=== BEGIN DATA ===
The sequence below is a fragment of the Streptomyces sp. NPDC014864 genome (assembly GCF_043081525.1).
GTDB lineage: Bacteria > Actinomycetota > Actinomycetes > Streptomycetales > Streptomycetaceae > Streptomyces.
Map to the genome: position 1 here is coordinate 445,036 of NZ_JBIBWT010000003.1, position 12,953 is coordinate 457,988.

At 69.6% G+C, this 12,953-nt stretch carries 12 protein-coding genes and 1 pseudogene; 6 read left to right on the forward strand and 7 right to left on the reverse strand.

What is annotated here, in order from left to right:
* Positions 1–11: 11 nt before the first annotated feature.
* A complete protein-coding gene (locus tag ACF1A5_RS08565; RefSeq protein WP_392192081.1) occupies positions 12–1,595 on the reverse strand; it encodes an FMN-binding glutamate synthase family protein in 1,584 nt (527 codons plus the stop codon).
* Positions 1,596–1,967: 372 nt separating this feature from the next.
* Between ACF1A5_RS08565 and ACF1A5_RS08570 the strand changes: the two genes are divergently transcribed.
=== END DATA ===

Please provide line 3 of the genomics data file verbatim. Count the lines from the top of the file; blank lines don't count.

Map to the genome: position 1 here is coordinate 445,036 of NZ_JBIBWT010000003.1, position 12,953 is coordinate 457,988.